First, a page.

Gotham is forever over. And Agents of Shield is returning, but that’s next week. 🙂
For this week, Cloak and Dagger delivered a most heart-breaking story, where the villain actually gains a victory, and breaks a hero.
2.06 “B Sides”
I knew Andre was guilty as sin! I knew it!
But, apparently I failed to grasp the exact nature, and severity, of his evil and depravity.
Apparently, he gets these terrible headaches, and they got so bad that he tried to kill himself. Actually, he did kill himself. But it was at the exact moment of the rig explosion, so he woke up alive again, and now he drains people of hope, feeding on their despair, simply as his anti-headache fix. He uses people as his pain pills.
Oh, and he thinks he has some moral high ground because “ninety percent” of the people who come to him for help, he helps, and only feeds on that last ten percent. I mean, what a saintly, upstanding guy, right? He lets all of these walking happy meals go, and better off than they were before, healed of their psychological injuries, and only eats some of the people who entrust themselves to him, leaving them broken in despair with families and communities grieving for them.
Now that is one instance where Tandy’s usual unforgiving judgment is one I absolutely concur with. So much suffering and loss, so much despair, and so much of is entirely the doing of Andre du Shane. He is a predator, a deceiver and betrayer.
Unfortunately, he is particularly cunning as well. Even worse, he is insightful. He can read people and find their weaknesses, that one point where, if he applies appropriate pressure, he can not only beat them, but break them entirely. And he has Tandy in his grasp for this entire episode. The whole thing is just him using his power on her. She struggles mightily, and almost makes it up more than once, but Lia (apparently I misspelled her name before) keeps drugging her and Andre keeps working her, casting illusions within her own mind.
There’s this whole thing with records and music, and apparently that record shop of pain in the shadow world was his. At first, I thought it was someone else playing the records, deliberately trying to rouse her out of her drugged up state, but I had that backwards. That was Andre pushing her down, and Tandy was rising up again just because she’s strong like that.
The first album begins as her ideal world, filled with hope. In this version of what could have been, the rig still exploded and her car went into the water, but her father lived through it and Connors didn’t accidentally shoot Ty’s brother. Indeed, Ty himself dove into the water to save her, inspiring Connors as a mentor to this young hero. They woke up on the beach, and were found by their still-living loved ones. Her father got his act together, as did her mother, and the two families became eternal friends. Everybody was saved, in more ways than one. Tandy became a prima ballerina in New York, and Ty is joining the police force.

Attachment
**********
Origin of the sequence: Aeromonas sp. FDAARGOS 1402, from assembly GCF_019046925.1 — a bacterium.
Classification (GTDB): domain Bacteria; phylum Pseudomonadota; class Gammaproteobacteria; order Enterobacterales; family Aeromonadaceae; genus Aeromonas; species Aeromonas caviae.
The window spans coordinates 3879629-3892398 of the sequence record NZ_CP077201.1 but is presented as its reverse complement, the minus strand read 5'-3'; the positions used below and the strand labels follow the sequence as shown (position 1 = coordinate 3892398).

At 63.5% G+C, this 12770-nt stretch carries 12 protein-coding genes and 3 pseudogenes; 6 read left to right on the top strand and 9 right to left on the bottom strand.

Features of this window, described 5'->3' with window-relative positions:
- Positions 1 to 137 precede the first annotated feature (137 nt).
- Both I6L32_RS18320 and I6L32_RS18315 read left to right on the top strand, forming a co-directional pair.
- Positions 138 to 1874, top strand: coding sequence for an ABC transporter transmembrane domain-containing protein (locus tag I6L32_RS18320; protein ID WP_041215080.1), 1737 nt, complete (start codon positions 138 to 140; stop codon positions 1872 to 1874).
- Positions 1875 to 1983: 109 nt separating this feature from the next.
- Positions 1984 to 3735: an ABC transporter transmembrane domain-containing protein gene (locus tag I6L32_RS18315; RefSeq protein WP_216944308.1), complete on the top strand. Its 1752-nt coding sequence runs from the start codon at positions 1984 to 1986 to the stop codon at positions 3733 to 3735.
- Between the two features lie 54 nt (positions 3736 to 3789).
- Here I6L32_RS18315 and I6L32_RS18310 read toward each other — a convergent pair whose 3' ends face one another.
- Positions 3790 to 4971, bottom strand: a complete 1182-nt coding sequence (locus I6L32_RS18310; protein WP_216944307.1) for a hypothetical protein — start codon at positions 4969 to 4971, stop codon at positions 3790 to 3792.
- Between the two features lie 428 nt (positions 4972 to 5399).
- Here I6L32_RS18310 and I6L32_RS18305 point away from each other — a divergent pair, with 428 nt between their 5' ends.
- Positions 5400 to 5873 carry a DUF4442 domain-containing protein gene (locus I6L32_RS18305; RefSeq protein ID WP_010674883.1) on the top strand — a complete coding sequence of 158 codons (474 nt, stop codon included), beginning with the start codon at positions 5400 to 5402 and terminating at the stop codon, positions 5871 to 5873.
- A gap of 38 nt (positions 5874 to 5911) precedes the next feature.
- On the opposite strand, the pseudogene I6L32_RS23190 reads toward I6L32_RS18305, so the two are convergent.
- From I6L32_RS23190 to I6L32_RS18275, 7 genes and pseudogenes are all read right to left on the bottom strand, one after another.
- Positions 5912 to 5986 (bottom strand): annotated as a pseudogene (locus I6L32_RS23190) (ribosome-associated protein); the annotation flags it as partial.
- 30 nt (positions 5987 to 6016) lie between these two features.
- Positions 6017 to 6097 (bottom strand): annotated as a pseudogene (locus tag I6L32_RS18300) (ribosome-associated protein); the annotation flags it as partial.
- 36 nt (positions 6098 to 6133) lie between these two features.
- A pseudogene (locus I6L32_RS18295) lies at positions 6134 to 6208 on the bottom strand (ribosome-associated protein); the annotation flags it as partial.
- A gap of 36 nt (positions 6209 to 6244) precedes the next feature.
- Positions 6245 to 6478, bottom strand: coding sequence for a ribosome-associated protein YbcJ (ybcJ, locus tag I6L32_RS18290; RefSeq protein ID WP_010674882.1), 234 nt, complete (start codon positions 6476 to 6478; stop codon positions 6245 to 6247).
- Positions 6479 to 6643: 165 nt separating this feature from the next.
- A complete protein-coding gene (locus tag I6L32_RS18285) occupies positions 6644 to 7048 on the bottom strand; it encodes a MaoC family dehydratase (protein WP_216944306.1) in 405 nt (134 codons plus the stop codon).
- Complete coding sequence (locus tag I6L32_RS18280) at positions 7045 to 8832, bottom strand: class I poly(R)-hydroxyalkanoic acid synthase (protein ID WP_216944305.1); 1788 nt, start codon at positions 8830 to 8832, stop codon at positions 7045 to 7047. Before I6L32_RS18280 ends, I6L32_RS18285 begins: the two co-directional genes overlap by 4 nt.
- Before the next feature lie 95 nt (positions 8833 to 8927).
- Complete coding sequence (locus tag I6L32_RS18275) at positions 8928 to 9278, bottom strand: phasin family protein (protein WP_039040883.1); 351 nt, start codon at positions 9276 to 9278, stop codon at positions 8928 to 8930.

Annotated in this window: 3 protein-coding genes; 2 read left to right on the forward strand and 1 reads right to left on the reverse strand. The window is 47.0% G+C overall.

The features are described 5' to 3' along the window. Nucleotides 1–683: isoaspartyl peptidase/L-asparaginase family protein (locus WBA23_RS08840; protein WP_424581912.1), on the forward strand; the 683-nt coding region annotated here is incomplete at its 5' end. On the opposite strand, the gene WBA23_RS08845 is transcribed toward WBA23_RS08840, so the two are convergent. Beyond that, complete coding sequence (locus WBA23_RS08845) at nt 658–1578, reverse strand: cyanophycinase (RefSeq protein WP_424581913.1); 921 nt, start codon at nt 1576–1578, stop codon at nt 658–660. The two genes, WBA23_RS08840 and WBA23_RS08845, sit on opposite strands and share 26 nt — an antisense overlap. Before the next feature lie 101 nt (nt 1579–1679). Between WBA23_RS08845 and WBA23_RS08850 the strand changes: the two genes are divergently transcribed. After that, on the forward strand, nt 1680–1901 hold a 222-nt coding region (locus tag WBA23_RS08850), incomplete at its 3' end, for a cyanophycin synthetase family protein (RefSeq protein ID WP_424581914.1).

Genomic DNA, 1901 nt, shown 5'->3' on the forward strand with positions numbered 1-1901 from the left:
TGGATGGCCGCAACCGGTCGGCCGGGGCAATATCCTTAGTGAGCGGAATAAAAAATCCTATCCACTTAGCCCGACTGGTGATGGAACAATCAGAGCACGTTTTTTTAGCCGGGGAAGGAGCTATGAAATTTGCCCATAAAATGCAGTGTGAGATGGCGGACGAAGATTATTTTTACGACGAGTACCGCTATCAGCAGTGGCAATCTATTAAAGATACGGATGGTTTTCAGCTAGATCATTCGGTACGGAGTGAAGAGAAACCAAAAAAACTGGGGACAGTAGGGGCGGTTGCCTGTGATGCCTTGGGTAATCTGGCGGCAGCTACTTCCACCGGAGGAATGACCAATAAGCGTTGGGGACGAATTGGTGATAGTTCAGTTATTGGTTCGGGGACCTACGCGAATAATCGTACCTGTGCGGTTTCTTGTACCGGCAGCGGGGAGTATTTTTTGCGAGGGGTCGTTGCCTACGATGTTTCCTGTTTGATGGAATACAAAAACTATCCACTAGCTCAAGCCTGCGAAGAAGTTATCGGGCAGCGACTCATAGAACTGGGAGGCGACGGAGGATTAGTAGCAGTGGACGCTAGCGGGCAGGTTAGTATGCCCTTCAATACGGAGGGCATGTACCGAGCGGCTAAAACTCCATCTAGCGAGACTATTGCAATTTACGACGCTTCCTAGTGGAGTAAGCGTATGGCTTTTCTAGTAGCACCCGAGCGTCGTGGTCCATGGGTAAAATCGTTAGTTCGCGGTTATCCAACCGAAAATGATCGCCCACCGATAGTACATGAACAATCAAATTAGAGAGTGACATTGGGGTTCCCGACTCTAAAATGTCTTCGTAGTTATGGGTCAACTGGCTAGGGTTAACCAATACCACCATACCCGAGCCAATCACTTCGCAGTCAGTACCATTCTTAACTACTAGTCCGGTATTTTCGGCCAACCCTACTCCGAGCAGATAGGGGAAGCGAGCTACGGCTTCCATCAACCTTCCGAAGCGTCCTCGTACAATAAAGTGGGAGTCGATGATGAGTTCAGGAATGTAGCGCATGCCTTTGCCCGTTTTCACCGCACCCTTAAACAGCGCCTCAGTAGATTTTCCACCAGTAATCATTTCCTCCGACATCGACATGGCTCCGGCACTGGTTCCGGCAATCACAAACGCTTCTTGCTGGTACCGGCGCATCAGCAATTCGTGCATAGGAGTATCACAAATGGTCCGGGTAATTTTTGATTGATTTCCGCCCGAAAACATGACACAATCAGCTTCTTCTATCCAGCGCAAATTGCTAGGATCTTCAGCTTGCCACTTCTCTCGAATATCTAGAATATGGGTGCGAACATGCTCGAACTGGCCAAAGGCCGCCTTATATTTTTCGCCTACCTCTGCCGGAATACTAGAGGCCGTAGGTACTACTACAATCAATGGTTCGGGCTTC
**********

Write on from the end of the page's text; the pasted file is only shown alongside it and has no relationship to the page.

Then they go for a walk, just to get some ice. They get hassled by some sexist, racist rednecks, things go sideways, and they grasp each other, only to awaken their powers.
And cut to the next scenario.
Tandy is a rookie engineer for Roxxon, whose established father left his family and flew off to Silicon Vally, and Ty is a rig worker, who got the job through his brother. Tandy flies to a rig at risk, where Mina is in charge and doesn’t like anyone, especially anyone associated with Scarborough. But things are going wrong, something’s wrong with the heat and the pressure, and the alarms are sounding and they touch again…
Tandy is a conning pickpocket, and picks the pocket of Liam (her ex-boyfriend from the first season). She gets nearly caught, but Ty is stealing a car nearby, so she jumps in and threatens him into taking her with him. She’s all alone in this version, a thief and an addict, while Ty’s brother survived that night only to be busted for stealing the radio that Ty stole, and came out of prison an addict, who likely died from it.
But by now, Tandy is cracking through the illusion. There are indicators, like flashing lights, sirens, loss of balance as if rocking, seeing an ambulance door, seeing an ambulance in place of a cop car, an irrational fear of ambulance sirens… and seeing a shadowy figure in a suit and gloves, humming a tune.
This time, when they touch, it cuts to the record shop, where Tandy confronts Andre and shatters the record and player both. She wakes up, climbing out of the ambulance as Andre and Lia drive off, getting back to Ty, getting Brigid’s help to go after the bad guys, getting Mikayla out… and Ty gets shot to death. And they’re back in the record shop. It’s just another illusion. But this one, this one truly attacks Tandy’s hope with the illusory death of Ty, and the one self-fulfilling self-criticism she isn’t truly over: she thinks she destroys everything she touches.
Loss of her best and only friend, loss of her strength, loss of her self-worth… she hands Andre what he wants: her light.
On some level, it is a choice to give in to despair, to give up on hope. The most foul creatures in the world are those who deliberately nudge us towards that awful choice, and know how to do so effectively.
So, Andre wins, and Tandy, having given away her light, is left alone in the dark.
While she is wheeled into a motel called Hotel Viking (or Viking Hotel).